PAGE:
Otherwise Known As Skin Picking Disorder
Dermatillomania, also known as Skin Picking Disorder, is diagnosed when a person picks their skin repetitively to the point of causing temporary or permanent damage. This damage may include bleeding, bruising, and scabbing, and can lead to infections and/or significant scarring.
Like OCD and other OCD Spectrum disorders, dermatillomania can take many forms. The face is often the primary location of picking, but people may pick any part of the body and they may or may not target blemishes, freckles, moles or bumps. Usually individuals use their fingernails, but they may also use tweezers or pins or other objects. Some people even use their teeth and bite the inside of their mouth or tongue.
Other factors that tend to vary widely are the precursors and the duration. Prior to picking, some individuals report experiencing high levels of stress and tension, or they feel the incredible urge as if to scratch a persistent itch. Sometimes people report not even being aware that they have begun to pick. They may “wake up” once a picking session is well underway. Once a session is completed, people usually report a sense of relief, much like those who have straight OCD feel when they engage in compulsive behavior. However, the relief is often followed by regret and renewed commitments to stop.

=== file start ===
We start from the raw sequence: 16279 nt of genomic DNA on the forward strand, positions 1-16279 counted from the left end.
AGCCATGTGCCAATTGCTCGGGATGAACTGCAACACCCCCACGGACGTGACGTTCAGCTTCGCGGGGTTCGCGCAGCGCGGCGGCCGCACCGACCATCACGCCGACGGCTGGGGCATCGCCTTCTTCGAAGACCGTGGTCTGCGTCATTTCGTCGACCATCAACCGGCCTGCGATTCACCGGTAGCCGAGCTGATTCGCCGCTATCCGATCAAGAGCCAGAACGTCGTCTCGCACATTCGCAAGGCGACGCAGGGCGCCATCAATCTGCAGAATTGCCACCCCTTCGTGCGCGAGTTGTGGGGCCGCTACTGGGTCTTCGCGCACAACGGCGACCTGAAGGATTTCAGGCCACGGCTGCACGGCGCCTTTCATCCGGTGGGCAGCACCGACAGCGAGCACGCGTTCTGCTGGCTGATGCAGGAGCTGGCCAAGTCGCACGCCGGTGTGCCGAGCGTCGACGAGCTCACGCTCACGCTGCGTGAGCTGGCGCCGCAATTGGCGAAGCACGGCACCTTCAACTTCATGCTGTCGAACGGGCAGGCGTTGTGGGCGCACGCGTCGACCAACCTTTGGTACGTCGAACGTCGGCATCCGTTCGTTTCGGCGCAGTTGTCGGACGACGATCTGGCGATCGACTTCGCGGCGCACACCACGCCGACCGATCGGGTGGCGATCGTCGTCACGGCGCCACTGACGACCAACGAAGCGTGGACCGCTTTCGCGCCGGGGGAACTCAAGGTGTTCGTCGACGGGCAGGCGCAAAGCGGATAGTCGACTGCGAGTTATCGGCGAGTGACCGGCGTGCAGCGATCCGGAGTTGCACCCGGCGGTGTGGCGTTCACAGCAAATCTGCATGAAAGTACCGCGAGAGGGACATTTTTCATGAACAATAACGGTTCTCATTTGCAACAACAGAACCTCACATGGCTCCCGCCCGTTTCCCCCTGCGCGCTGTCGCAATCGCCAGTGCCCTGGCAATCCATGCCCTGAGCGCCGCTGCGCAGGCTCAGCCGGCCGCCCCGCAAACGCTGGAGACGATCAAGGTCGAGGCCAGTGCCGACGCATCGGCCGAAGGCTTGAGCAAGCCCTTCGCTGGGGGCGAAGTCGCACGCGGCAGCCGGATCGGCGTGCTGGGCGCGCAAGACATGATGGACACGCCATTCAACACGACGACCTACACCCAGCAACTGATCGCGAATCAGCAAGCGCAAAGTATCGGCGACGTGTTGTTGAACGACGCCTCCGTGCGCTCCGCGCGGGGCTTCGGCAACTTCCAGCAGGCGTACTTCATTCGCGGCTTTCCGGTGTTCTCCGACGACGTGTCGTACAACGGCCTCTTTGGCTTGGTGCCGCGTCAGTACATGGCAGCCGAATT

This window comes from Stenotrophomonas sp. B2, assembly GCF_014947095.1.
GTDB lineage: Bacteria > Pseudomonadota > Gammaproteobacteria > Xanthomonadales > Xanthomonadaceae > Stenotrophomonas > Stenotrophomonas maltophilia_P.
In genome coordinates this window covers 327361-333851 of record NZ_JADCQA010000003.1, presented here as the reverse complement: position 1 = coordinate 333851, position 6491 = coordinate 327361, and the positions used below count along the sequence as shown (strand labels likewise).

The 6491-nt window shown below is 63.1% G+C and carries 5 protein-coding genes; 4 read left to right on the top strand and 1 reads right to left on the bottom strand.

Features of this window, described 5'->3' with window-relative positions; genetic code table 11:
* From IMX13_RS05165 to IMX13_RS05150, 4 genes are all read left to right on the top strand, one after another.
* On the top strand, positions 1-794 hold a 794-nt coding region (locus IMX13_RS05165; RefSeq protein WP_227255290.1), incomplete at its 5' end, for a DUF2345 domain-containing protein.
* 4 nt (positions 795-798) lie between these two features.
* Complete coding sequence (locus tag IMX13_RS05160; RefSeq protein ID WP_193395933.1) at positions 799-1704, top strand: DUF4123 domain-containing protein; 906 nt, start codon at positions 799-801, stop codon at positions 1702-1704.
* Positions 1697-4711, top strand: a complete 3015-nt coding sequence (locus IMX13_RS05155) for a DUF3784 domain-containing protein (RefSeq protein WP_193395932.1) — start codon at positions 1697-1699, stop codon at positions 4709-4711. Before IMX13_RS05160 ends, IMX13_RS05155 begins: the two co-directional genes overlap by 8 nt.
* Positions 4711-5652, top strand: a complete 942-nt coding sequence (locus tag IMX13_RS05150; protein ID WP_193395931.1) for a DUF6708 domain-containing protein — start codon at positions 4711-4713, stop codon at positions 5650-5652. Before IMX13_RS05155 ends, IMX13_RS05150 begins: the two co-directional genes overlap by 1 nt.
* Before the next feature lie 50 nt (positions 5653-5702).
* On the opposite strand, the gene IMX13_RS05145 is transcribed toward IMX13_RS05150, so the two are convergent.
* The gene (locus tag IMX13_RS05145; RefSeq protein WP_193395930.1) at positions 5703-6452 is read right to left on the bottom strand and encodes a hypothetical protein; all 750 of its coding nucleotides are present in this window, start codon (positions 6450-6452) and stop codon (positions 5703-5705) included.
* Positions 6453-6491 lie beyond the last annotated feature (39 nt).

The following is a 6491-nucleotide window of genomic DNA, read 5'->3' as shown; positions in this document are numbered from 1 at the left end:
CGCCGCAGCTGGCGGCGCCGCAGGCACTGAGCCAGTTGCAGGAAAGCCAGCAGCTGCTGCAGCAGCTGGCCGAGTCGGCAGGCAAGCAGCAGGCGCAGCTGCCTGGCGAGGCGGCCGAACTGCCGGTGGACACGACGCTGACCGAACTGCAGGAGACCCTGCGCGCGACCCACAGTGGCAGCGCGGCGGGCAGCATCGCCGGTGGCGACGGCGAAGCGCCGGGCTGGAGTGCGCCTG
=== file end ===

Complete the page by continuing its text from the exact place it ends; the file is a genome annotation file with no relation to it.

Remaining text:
Melissa treats individuals with Dermatillomania with a combination of individual and group therapy. She has found that Cognitive-Behavioral Therapy (CBT) and Habit Reversal Training (HRT) are key components, but that individual therapy also provides the opportunity to address underlying stressors and issues that create the state of tension in the first place.
Acceptance and Commitment Therapy (ACT) is a form of Mindfulness based CBT that helps people identify their values before employing an increased tolerance of feeling states in order to continue to move, in spite of their discomfort, in the direction of those values. Group therapy is a perfect format for teaching skills such as cognitive restructuring, mindfulness and how to use habit blockers. This is particularly helpful with Dermatillomania because the experience of not being alone with this often confusing and isolating disorder can be extremely supportive.